On Security Measures for the Protection of Healthcare Professionals

The Bench observed that, the situation is quite telling on the aspect of security measures for the protection of healthcare professionals in the light of statement issued by the Goa Association of Resident Doctors (GARD), which spoke of overcrowding at the hospitals, lack of sufficient oxygen, and other infrastructure necessary to treat and support the COVID-19 patients. The statement also raised the issue of disconnect between the facilities projected and the facilities actually available. Above all, it had highlighted the plight of the healthcare professionals in the particular context of their personal security and the conditions in which they are presently working.

Observing that the healthcare professionals which includes the Resident Doctors, whose cause the GARD espoused, are in the frontline, at the hospitals, at the casualty wards, and the Intensive Care Units along with the COVID patients. Therefore, the said statement could not be lightly brushed aside or completely ignored. The Bench expressed,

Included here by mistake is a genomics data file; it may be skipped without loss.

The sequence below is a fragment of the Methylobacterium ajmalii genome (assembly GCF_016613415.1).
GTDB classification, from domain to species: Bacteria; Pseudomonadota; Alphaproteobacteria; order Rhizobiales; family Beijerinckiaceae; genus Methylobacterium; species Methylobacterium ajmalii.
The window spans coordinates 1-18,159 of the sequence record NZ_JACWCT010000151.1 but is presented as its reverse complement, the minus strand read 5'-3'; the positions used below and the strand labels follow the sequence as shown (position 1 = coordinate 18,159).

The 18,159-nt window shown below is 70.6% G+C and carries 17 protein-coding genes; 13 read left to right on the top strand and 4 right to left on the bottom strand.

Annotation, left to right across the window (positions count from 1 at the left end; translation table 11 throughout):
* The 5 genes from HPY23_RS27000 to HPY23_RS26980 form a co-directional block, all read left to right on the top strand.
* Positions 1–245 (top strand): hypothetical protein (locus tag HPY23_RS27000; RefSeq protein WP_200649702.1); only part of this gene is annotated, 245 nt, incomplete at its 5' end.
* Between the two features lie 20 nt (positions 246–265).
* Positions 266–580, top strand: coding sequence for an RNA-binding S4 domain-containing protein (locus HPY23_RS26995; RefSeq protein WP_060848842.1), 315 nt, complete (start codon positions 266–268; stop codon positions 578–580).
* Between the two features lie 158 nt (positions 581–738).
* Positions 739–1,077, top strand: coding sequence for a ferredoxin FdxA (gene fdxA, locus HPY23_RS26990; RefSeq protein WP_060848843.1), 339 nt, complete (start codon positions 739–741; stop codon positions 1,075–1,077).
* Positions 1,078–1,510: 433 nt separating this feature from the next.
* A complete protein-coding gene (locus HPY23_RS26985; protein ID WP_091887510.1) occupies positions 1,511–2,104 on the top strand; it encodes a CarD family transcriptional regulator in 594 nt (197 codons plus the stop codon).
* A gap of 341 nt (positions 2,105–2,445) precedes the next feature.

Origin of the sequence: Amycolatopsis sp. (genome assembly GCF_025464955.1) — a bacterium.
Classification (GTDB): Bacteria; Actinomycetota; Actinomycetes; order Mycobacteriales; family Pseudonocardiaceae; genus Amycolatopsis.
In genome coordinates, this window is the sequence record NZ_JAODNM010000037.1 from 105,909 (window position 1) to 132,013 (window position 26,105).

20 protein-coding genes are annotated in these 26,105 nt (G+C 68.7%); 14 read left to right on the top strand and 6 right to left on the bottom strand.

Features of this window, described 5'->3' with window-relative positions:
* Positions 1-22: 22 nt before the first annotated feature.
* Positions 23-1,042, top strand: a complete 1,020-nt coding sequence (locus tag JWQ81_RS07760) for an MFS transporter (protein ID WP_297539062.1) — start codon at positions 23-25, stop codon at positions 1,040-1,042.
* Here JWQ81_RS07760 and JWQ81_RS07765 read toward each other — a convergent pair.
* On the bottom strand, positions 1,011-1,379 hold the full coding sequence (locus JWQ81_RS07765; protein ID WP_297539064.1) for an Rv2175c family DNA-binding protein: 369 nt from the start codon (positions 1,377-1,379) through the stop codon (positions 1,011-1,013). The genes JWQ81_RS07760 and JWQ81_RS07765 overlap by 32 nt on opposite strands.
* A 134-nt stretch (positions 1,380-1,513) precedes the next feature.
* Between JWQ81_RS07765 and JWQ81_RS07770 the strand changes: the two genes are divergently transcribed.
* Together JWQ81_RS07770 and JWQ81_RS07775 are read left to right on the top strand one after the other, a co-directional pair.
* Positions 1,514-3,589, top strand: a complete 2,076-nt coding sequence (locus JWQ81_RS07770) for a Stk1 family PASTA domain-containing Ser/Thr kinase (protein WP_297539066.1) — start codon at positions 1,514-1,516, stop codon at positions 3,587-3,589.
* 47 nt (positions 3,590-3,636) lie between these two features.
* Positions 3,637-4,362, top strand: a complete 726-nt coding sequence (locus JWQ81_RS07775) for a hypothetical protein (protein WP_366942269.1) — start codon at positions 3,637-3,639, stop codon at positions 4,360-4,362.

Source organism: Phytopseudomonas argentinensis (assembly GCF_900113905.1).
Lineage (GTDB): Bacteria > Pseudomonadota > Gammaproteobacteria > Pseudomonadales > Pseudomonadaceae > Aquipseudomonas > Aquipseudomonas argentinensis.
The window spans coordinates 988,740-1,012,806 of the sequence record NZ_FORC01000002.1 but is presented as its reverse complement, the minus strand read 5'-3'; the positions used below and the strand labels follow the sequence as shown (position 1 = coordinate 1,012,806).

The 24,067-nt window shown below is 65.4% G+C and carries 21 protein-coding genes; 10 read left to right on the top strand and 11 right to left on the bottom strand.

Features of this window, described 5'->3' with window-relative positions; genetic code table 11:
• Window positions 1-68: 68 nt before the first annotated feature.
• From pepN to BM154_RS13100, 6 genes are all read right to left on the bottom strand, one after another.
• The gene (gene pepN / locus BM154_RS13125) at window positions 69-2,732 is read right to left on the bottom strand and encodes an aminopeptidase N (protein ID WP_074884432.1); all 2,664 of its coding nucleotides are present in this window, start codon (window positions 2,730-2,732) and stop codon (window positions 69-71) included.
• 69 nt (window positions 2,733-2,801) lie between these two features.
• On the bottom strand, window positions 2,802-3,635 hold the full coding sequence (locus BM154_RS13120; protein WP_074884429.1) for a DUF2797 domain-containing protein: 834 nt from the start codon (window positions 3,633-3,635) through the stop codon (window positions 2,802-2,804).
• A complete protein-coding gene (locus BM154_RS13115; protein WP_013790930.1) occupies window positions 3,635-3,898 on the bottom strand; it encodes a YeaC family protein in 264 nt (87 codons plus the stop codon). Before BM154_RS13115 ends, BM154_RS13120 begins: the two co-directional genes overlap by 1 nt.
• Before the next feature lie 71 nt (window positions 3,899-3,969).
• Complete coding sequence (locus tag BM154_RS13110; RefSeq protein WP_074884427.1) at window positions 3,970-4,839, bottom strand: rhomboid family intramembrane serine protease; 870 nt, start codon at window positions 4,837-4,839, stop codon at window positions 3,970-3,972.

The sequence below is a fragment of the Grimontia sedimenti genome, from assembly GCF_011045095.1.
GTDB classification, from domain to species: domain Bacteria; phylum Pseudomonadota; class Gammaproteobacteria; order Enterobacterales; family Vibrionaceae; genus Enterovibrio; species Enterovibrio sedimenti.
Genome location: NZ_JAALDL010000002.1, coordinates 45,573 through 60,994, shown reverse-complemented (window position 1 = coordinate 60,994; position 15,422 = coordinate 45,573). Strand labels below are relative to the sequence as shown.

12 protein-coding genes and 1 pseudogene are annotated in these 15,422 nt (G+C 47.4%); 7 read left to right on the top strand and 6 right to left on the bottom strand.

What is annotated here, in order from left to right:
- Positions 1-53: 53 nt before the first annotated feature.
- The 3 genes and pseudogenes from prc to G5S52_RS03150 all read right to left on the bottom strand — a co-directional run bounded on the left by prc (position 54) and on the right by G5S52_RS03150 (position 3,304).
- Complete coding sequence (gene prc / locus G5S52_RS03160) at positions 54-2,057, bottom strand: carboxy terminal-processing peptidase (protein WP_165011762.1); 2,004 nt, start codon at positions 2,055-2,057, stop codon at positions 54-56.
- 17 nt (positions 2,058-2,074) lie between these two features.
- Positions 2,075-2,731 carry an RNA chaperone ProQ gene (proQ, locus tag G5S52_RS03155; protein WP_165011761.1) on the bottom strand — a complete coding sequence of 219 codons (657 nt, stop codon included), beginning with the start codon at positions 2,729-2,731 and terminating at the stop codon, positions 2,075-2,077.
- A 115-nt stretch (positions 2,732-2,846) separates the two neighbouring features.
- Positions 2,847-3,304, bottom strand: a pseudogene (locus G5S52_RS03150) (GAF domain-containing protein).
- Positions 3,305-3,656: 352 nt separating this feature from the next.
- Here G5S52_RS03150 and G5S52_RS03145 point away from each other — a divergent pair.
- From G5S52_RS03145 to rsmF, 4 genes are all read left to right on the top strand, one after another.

Each of us owes a debt of gratitude to the healthcare professionals who have gone beyond the call of their duty and toiled day in and day out relentlessly, without any rest amidst this serious crisis. Therefore, the minimum that we collectively owe to these healthcare professionals is security.”

The Bench added that very often the stress of patients and their relatives result in physical violence against healthcare professionals. Nevertheless, “A message must go out loud and clear that there will be zero tolerance for any form of physical or verbal violence against healthcare professionals. Such violence against healthcare professionals is simply not acceptable and must be dealt with by a firm hand.”

On Covid “Negative” Certificate for Entering in the State

“We see no justification in the State of Goa not insisting upon a negativity certificate from persons who seek entry into Goa at this crucial juncture when reports indicate that the positivity rate in Goa is as high as 52%.”